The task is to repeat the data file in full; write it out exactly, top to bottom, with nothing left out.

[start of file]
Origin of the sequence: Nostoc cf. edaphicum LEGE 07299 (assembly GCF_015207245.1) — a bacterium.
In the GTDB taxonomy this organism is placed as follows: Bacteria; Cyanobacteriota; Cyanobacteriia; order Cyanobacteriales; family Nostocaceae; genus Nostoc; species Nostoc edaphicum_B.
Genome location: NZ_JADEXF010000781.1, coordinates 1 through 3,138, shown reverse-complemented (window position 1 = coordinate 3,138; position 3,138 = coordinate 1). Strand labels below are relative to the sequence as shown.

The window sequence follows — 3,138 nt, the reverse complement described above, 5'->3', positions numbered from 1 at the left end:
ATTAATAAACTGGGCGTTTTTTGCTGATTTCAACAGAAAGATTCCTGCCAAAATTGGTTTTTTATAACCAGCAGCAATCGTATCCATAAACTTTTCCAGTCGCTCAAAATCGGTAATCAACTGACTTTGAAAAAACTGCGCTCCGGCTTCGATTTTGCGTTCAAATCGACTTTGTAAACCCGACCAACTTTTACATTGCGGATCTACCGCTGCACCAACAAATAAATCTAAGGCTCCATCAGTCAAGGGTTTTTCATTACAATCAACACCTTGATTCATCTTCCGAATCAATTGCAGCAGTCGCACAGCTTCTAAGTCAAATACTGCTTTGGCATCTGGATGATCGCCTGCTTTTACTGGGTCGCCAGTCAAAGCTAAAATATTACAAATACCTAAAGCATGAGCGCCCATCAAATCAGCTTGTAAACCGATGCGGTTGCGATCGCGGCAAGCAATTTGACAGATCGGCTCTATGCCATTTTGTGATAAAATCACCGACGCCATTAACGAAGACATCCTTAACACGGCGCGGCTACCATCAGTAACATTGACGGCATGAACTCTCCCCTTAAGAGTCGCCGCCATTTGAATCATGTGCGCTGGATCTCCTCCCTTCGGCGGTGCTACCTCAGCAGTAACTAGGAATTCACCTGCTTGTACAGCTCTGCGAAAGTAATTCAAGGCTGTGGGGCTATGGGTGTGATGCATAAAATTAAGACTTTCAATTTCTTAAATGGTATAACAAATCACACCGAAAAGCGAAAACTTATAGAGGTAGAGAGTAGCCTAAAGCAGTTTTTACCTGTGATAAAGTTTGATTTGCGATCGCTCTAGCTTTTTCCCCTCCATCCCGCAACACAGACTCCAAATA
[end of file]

Origin of the sequence: Nostoc cf. edaphicum LEGE 07299 (assembly GCF_015207245.1) — a bacterium.
In the GTDB taxonomy this organism is placed as follows: Bacteria; Cyanobacteriota; Cyanobacteriia; order Cyanobacteriales; family Nostocaceae; genus Nostoc; species Nostoc edaphicum_B.
Genome location: NZ_JADEXF010000781.1, coordinates 1 through 3,138, shown reverse-complemented (window position 1 = coordinate 3,138; position 3,138 = coordinate 1). Strand labels below are relative to the sequence as shown.

The window sequence follows — 3,138 nt, the reverse complement described above, 5'->3', positions numbered from 1 at the left end:
ATTAATAAACTGGGCGTTTTTTGCTGATTTCAACAGAAAGATTCCTGCCAAAATTGGTTTTTTATAACCAGCAGCAATCGTATCCATAAACTTTTCCAGTCGCTCAAAATCGGTAATCAACTGACTTTGAAAAAACTGCGCTCCGGCTTCGATTTTGCGTTCAAATCGACTTTGTAAACCCGACCAACTTTTACATTGCGGATCTACCGCTGCACCAACAAATAAATCTAAGGCTCCATCAGTCAAGGGTTTTTCATTACAATCAACACCTTGATTCATCTTCCGAATCAATTGCAGCAGTCGCACAGCTTCTAAGTCAAATACTGCTTTGGCATCTGGATGATCGCCTGCTTTTACTGGGTCGCCAGTCAAAGCTAAAATATTACAAATACCTAAAGCATGAGCGCCCATCAAATCAGCTTGTAAACCGATGCGGTTGCGATCGCGGCAAGCAATTTGACAGATCGGCTCTATGCCATTTTGTGATAAAATCACCGACGCCATTAACGAAGACATCCTTAACACGGCGCGGCTACCATCAGTAACATTGACGGCATGAACTCTCCCCTTAAGAGTCGCCGCCATTTGAATCATGTGCGCTGGATCTCCTCCCTTCGGCGGTGCTACCTCAGCAGTAACTAGGAATTCACCTGCTTGTACAGCTCTGCGAAAGTAATTCAAGGCTGTGGGGCTATGGGTGTGATGCATAAAATTAAGACTTTCAATTTCTTAAATGGTATAACAAATCACACCGAAAAGCGAAAACTTATAGAGGTAGAGAGTAGCCTAAAGCAGTTTTTACCTGTGATAAAGTTTGATTTGCGATCGCTCTAGCTTTTTCCCCTCCATCCCGCAACACAGACTCCAAATA